A Cook’s Manifesto: Ruhlman’s Twenty Cookbook

| November 29, 2011 | 0 Comments
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ruhlman twenty

Michael Ruhlman — you’ve heard his name before — is in love with numbers. His previous book, Ratio, focused less on hard-and-fast recipes and more on the proportions of ingredients to one another.

With his latest book, Ruhlman’s Twenty, he zeroes in on twenty culinary techniques and ingredients over the course of 100 recipes. While I haven’t read his first instructional cookbook “The Elements of Cooking,” his new work seems to be a more expansive, visually-rich book filled with glossy photos taken by his photographer wife, Donna Turner Ruhlman.

From salt to water, roast to braise, Michael gives a thorough run down of methods and terms before launching into the recipes. There’s nothing in the book that the average home cook couldn’t successfully attempt with a modest amount of effort, and “Ruhlman’s Twenty” seems geared more for the beginner cook who’d like to add more sparkle to old favorites. The recipes are a collection of comfort food standards, from “Perfect Meat Loaf with Chipotle Ketchup,” “Pulled Pork with Eastern North Carolina Barbecue Sauce,” “Mac and Cheese with Soubise” and “Rosemary-Brined Buttermilk Fried Chicken” to basic fare such as “Scrambled Eggs with Goat Cheese and Chives” and “Tomato Sauce.” There’s nothing too complicated or exotic within its pages, and it would be a good addition to the bookshelf for any aspiring foodie looking to step up their culinary game.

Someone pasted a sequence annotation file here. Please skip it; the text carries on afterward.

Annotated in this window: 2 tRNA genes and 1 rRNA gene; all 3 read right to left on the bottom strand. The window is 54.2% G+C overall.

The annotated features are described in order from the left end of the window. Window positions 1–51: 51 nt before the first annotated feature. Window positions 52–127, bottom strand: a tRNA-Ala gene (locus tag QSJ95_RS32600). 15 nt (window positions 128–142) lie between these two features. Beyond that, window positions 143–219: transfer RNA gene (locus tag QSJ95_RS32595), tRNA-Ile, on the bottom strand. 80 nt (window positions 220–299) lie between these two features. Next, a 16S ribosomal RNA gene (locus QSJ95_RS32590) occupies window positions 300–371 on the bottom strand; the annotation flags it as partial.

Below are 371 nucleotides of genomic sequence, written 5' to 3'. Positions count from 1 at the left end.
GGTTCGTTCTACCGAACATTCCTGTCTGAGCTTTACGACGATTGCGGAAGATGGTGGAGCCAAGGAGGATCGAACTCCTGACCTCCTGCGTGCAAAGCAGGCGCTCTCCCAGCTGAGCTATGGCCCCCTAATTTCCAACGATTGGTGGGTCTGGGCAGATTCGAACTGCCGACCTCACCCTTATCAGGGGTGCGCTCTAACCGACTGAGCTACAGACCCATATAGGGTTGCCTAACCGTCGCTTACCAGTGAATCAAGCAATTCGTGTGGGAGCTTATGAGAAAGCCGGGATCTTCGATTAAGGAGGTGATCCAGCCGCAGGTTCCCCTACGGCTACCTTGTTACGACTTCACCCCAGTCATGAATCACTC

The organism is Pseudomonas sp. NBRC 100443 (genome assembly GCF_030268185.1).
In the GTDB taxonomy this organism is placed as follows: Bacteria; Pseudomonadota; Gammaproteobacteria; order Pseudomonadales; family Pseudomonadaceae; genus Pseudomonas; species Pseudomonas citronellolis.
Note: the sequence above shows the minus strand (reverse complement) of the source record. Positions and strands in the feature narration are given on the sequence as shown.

Under “Soup: The Easiest Meal” — because he agrees with former Gourmet editor Ruth Reichl’s assertion that, “You know what they say, if you’ve got chicken stock, you’ve got a meal.” — he includes a recipe for “Sweet Bell Pepper Soup” that includes just four ingredients.

Sweet Bell Pepper Soup
Serves 5

1 pound / 455 grams red, orange, and/or yellow bell peppers / capsicums, seeded and cut into 2-inch/5-centimeter pieces
1 cup / 240 milliliters heavy / double cream
Kosher salt
Lemon juice

Combine the vegetables and cream in a saucepan and bring the cream to a simmer over high heat. Reduce the heat to low and cook the vegetables until tender, about 5 minutes. Puree, adding a three-finger pinch of salt and leaving the blender cap off and covering the the blender with a kitchen towel until the contents are thoroughly pureed, about 2 minutes. Taste and add more salt if needed. Add a squeeze of lemon. Pass the soup through a fine-mesh strainer into a clean pan or bowl. Taste again for seasoning and adjust if neceessary. Serve 1/2-cup/60 milliter portions.

Ruhlman says, “The same method works with nearly any vegetable, but the best choices are nongreen vegetables such as root vegetables, fennel, cauliflower, and mushrooms.”

If you’d like to meet the author in person, Michael will be appearing at Omnivore Books this Wednesday, November 30, from 6-7 PM. A celebratory dinner at Incanto will follow afterwards, and he’ll be present to sign copies for guests. The dinner is standard seating, so reservations can be made online or by phone at 415-641-4500.

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About the Author ()

Jenny is happy to wear multiple hats at KQED; she works as an Interactive Producer for the Science & Environment unit and blogs for Bay Area Bites, KQED's popular food blog. Jenny graduated with honors from New York University’s Tisch School of the Arts Film and Television program and has worked for WNET/PBS, The Learning Channel, Sundance Channel and HBO.